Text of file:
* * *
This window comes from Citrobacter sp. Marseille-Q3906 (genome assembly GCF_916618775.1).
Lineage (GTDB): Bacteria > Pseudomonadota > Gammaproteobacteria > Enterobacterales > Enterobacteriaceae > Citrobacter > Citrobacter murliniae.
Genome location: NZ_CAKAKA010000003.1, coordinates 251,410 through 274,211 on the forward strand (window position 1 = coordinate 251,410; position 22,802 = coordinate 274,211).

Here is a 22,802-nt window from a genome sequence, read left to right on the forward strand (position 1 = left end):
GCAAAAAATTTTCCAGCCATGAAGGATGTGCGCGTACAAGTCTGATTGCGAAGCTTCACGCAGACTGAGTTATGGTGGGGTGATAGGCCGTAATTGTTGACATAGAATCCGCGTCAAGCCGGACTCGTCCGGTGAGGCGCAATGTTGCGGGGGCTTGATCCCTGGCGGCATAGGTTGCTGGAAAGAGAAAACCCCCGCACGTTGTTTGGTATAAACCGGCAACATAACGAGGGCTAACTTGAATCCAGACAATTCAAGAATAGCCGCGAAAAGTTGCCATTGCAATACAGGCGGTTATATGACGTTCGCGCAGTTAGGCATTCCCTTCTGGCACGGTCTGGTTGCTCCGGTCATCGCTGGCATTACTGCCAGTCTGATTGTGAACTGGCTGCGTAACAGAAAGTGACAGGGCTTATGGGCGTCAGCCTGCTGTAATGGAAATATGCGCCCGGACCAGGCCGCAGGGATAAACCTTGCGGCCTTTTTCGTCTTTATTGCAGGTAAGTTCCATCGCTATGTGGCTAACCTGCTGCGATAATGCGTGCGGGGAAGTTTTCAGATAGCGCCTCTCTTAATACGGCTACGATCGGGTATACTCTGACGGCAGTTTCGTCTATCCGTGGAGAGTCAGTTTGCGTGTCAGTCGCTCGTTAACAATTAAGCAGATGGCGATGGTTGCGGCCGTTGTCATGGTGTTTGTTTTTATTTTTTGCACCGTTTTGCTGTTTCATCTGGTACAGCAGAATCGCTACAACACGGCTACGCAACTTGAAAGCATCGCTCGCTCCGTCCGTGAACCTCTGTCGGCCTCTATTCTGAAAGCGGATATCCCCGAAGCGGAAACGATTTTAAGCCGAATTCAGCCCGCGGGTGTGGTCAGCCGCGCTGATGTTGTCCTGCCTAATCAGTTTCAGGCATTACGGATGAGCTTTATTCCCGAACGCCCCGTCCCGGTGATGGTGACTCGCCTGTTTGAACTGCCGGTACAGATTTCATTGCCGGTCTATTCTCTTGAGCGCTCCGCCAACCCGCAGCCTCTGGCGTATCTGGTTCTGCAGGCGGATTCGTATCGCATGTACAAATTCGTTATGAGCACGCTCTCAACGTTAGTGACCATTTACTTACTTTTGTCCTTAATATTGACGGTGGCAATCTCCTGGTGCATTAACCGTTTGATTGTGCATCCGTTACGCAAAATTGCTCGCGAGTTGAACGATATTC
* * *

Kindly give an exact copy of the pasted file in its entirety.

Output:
This window comes from Citrobacter sp. Marseille-Q3906 (genome assembly GCF_916618775.1).
Lineage (GTDB): Bacteria > Pseudomonadota > Gammaproteobacteria > Enterobacterales > Enterobacteriaceae > Citrobacter > Citrobacter murliniae.
Genome location: NZ_CAKAKA010000003.1, coordinates 251,410 through 274,211 on the forward strand (window position 1 = coordinate 251,410; position 22,802 = coordinate 274,211).

Here is a 22,802-nt window from a genome sequence, read left to right on the forward strand (position 1 = left end):
GCAAAAAATTTTCCAGCCATGAAGGATGTGCGCGTACAAGTCTGATTGCGAAGCTTCACGCAGACTGAGTTATGGTGGGGTGATAGGCCGTAATTGTTGACATAGAATCCGCGTCAAGCCGGACTCGTCCGGTGAGGCGCAATGTTGCGGGGGCTTGATCCCTGGCGGCATAGGTTGCTGGAAAGAGAAAACCCCCGCACGTTGTTTGGTATAAACCGGCAACATAACGAGGGCTAACTTGAATCCAGACAATTCAAGAATAGCCGCGAAAAGTTGCCATTGCAATACAGGCGGTTATATGACGTTCGCGCAGTTAGGCATTCCCTTCTGGCACGGTCTGGTTGCTCCGGTCATCGCTGGCATTACTGCCAGTCTGATTGTGAACTGGCTGCGTAACAGAAAGTGACAGGGCTTATGGGCGTCAGCCTGCTGTAATGGAAATATGCGCCCGGACCAGGCCGCAGGGATAAACCTTGCGGCCTTTTTCGTCTTTATTGCAGGTAAGTTCCATCGCTATGTGGCTAACCTGCTGCGATAATGCGTGCGGGGAAGTTTTCAGATAGCGCCTCTCTTAATACGGCTACGATCGGGTATACTCTGACGGCAGTTTCGTCTATCCGTGGAGAGTCAGTTTGCGTGTCAGTCGCTCGTTAACAATTAAGCAGATGGCGATGGTTGCGGCCGTTGTCATGGTGTTTGTTTTTATTTTTTGCACCGTTTTGCTGTTTCATCTGGTACAGCAGAATCGCTACAACACGGCTACGCAACTTGAAAGCATCGCTCGCTCCGTCCGTGAACCTCTGTCGGCCTCTATTCTGAAAGCGGATATCCCCGAAGCGGAAACGATTTTAAGCCGAATTCAGCCCGCGGGTGTGGTCAGCCGCGCTGATGTTGTCCTGCCTAATCAGTTTCAGGCATTACGGATGAGCTTTATTCCCGAACGCCCCGTCCCGGTGATGGTGACTCGCCTGTTTGAACTGCCGGTACAGATTTCATTGCCGGTCTATTCTCTTGAGCGCTCCGCCAACCCGCAGCCTCTGGCGTATCTGGTTCTGCAGGCGGATTCGTATCGCATGTACAAATTCGTTATGAGCACGCTCTCAACGTTAGTGACCATTTACTTACTTTTGTCCTTAATATTGACGGTGGCAATCTCCTGGTGCATTAACCGTTTGATTGTGCATCCGTTACGCAAAATTGCTCGCGAGTTGAACGATATTC